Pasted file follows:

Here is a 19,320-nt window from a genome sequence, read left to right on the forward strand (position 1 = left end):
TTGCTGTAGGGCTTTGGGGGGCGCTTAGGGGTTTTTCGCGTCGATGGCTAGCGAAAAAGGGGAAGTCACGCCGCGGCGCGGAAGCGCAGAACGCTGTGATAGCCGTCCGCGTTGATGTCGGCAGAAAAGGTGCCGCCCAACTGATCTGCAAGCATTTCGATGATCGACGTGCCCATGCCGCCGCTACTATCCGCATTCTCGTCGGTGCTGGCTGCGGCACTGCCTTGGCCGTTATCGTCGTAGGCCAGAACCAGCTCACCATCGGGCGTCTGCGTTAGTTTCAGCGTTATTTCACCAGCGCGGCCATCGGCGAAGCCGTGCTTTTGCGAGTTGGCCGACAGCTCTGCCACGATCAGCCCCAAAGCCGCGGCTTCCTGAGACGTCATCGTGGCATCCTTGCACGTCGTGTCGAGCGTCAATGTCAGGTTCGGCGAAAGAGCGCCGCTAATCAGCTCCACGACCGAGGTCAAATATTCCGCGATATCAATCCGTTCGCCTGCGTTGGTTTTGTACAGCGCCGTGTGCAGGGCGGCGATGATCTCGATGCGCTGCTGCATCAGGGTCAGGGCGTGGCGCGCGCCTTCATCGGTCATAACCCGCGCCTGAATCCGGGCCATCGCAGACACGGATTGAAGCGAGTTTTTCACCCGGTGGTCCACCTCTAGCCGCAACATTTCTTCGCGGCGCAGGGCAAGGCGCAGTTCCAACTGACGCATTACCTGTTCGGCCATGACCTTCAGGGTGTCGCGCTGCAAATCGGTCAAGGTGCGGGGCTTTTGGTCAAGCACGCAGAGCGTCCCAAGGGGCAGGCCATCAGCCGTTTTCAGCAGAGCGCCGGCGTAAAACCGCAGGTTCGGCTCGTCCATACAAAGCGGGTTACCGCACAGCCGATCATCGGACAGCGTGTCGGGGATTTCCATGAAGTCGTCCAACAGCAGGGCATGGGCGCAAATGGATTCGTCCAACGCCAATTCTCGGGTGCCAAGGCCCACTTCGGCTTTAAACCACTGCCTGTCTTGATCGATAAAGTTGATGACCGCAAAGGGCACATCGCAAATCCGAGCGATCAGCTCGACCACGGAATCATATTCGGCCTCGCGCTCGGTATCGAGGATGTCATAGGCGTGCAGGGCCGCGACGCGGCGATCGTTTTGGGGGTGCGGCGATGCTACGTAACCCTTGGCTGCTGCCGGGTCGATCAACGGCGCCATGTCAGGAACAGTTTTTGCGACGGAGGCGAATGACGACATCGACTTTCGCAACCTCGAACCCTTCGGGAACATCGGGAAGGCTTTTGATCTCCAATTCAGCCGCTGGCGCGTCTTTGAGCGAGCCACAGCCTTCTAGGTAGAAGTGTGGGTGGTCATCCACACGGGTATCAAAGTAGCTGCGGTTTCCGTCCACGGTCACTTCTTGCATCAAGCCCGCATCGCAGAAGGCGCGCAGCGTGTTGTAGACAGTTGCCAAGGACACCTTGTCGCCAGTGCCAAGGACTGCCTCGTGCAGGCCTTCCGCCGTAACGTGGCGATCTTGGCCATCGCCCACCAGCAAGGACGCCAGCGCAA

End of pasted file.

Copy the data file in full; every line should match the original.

Here is a 19,320-nt window from a genome sequence, read left to right on the forward strand (position 1 = left end):
TTGCTGTAGGGCTTTGGGGGGCGCTTAGGGGTTTTTCGCGTCGATGGCTAGCGAAAAAGGGGAAGTCACGCCGCGGCGCGGAAGCGCAGAACGCTGTGATAGCCGTCCGCGTTGATGTCGGCAGAAAAGGTGCCGCCCAACTGATCTGCAAGCATTTCGATGATCGACGTGCCCATGCCGCCGCTACTATCCGCATTCTCGTCGGTGCTGGCTGCGGCACTGCCTTGGCCGTTATCGTCGTAGGCCAGAACCAGCTCACCATCGGGCGTCTGCGTTAGTTTCAGCGTTATTTCACCAGCGCGGCCATCGGCGAAGCCGTGCTTTTGCGAGTTGGCCGACAGCTCTGCCACGATCAGCCCCAAAGCCGCGGCTTCCTGAGACGTCATCGTGGCATCCTTGCACGTCGTGTCGAGCGTCAATGTCAGGTTCGGCGAAAGAGCGCCGCTAATCAGCTCCACGACCGAGGTCAAATATTCCGCGATATCAATCCGTTCGCCTGCGTTGGTTTTGTACAGCGCCGTGTGCAGGGCGGCGATGATCTCGATGCGCTGCTGCATCAGGGTCAGGGCGTGGCGCGCGCCTTCATCGGTCATAACCCGCGCCTGAATCCGGGCCATCGCAGACACGGATTGAAGCGAGTTTTTCACCCGGTGGTCCACCTCTAGCCGCAACATTTCTTCGCGGCGCAGGGCAAGGCGCAGTTCCAACTGACGCATTACCTGTTCGGCCATGACCTTCAGGGTGTCGCGCTGCAAATCGGTCAAGGTGCGGGGCTTTTGGTCAAGCACGCAGAGCGTCCCAAGGGGCAGGCCATCAGCCGTTTTCAGCAGAGCGCCGGCGTAAAACCGCAGGTTCGGCTCGTCCATACAAAGCGGGTTACCGCACAGCCGATCATCGGACAGCGTGTCGGGGATTTCCATGAAGTCGTCCAACAGCAGGGCATGGGCGCAAATGGATTCGTCCAACGCCAATTCTCGGGTGCCAAGGCCCACTTCGGCTTTAAACCACTGCCTGTCTTGATCGATAAAGTTGATGACCGCAAAGGGCACATCGCAAATCCGAGCGATCAGCTCGACCACGGAATCATATTCGGCCTCGCGCTCGGTATCGAGGATGTCATAGGCGTGCAGGGCCGCGACGCGGCGATCGTTTTGGGGGTGCGGCGATGCTACGTAACCCTTGGCTGCTGCCGGGTCGATCAACGGCGCCATGTCAGGAACAGTTTTTGCGACGGAGGCGAATGACGACATCGACTTTCGCAACCTCGAACCCTTCGGGAACATCGGGAAGGCTTTTGATCTCCAATTCAGCCGCTGGCGCGTCTTTGAGCGAGCCACAGCCTTCTAGGTAGAAGTGTGGGTGGTCATCCACACGGGTATCAAAGTAGCTGCGGTTTCCGTCCACGGTCACTTCTTGCATCAAGCCCGCATCGCAGAAGGCGCGCAGCGTGTTGTAGACAGTTGCCAAGGACACCTTGTCGCCAGTGCCAAGGACTGCCTCGTGCAGGCCTTCCGCCGTAACGTGGCGATCTTGGCCATCGCCCACCAGCAAGGACGCCAGCGCAA